With less than two weeks to go until the kickoff of the Presidential nominating contests in Iowa, now seems to be a good time to raise an issue that has for the most part, been permitted to slip under the radar of our mainstream media. I would not even dare venturing a guess as to why this is so, but it's a nagging issue for me as an American citizen, and I would definitely appreciate an answer to this quite relevant, perhaps even crucial, question for Mrs. Clinton.
Exactly, precisely, specifically, down-to-a-t, what would define your husband's access and duties in your Presidency?
Bill Clinton is not just any former President.
To this day he has the ignominious distinction of being the only sitting President cited for civil contempt by a federal judge, for lying in a deposition. Judge Susan Weber Wright, a former student of Bill Clinton's at the University of Arkansas School of Law, authored the citation, even though it must have pained her considerably to call her former professor and fellow Arkansan upon the legal carpet.
Citing a sitting President for perjury gave Judge Wright no "pleasure whatsoever," she wrote on April 13, 1999, but she found that there was in the case, "simply no escaping the fact that the president deliberately violated this court's discovery orders and thereby undermined the integrity of the judicial system."
Judge Wright also requested the Arkansas Supreme Court's Committee on Professional Conduct to conduct an inquiry to determine whether Bill Clinton should be required to forfeit his license to practice law in the state. Bill Clinton left the Presidency of the United States having just lost his law license for five years.
Yet Bill Clinton now seeks a return to the ultimate insider's access to every FBI file and every classified secret this nation has. Despite our Nation's current wartime state, Mr. Clinton's corroded record for honesty seems not to even bother the paragons of virtue and staunch defenders of public safety within the Democrat Party. This is quite puzzling.
Then, there is the matter of the 177 pardons and commutations Bill Clinton issued as his final act of office, which were not fully investigated at the time, nor given very much light of day from the press, due some have said, to the exhaustion of government resources in all of the other Clinton scandals over 8 years. According to then FBI Director, Louis Freeh, no one in the FBI, nor the Attorney General's office, nor the Justice Department was ever even consulted for input before these last-hour pardons were issued.*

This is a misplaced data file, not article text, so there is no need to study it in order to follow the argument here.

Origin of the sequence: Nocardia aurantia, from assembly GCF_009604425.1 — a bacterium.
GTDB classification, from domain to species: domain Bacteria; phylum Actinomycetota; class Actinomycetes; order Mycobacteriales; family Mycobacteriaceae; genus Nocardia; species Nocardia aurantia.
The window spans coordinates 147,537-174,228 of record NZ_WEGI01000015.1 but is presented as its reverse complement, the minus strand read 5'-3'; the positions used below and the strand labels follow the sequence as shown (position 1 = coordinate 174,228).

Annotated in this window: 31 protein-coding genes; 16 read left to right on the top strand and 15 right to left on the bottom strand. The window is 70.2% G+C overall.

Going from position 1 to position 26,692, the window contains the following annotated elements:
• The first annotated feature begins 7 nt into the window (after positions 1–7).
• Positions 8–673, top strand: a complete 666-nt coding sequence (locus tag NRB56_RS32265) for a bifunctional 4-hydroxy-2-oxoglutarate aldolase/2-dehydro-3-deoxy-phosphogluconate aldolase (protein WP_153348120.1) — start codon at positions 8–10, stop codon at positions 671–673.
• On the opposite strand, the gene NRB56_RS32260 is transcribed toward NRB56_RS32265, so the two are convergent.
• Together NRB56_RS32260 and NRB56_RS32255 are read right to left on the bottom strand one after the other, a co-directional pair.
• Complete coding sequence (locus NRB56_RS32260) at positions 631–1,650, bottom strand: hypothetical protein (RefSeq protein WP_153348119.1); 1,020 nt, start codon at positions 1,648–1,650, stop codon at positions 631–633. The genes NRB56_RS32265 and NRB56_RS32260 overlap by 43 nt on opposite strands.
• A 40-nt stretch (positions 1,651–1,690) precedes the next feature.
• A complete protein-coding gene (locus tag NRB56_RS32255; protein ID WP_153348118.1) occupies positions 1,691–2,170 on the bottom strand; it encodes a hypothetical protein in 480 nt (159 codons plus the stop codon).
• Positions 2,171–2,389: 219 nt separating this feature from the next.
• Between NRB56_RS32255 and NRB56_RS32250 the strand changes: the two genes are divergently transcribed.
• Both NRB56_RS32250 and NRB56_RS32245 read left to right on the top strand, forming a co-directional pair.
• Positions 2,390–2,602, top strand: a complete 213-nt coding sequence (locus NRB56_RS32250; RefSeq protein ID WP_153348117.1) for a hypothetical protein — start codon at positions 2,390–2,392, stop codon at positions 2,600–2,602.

Several of the pardons were particularly troubling, especially since the man who granted them now plans a return to the White House to assume what would seem to constitute a 3rd co-presidency term in office.
The pardon of Marc Rich, an infamous fugitive who had made a fortune dealing illegally with the Iranians, brought a bit of scrutiny and accusations of quid pro quo use of the Presidential pardon. When it came to light that Denise Rich, Marc Rich's ex-wife, had given more than $1 million to Democrat causes, and another $450,000 to fund the Clinton Presidential library, a few eyebrows were raised in the press, but not much more.
The more pressing issue now might be whether the pardoned Marc Rich has resumed dealings with the Iranians, at a time when Iran poses perhaps the gravest danger faced by America. And of even greater significance would be the matter of the degree of closeness that currently exists between Marc Rich and his Presidential benefactor, Bill Clinton. Would Mrs. Clinton be willing to proffer evidence that no such relationship exists? I should hope so, since it has some bearing on our national security.
Then there was the largely ignored pardon of Bill Clinton's own brother, Roger, convicted of possession and dealing cocaine. The act of pardoning a relative would, in itself, seem to substantially weaken the integrity of the Office of the Presidency. But there's quite a bit more to this story.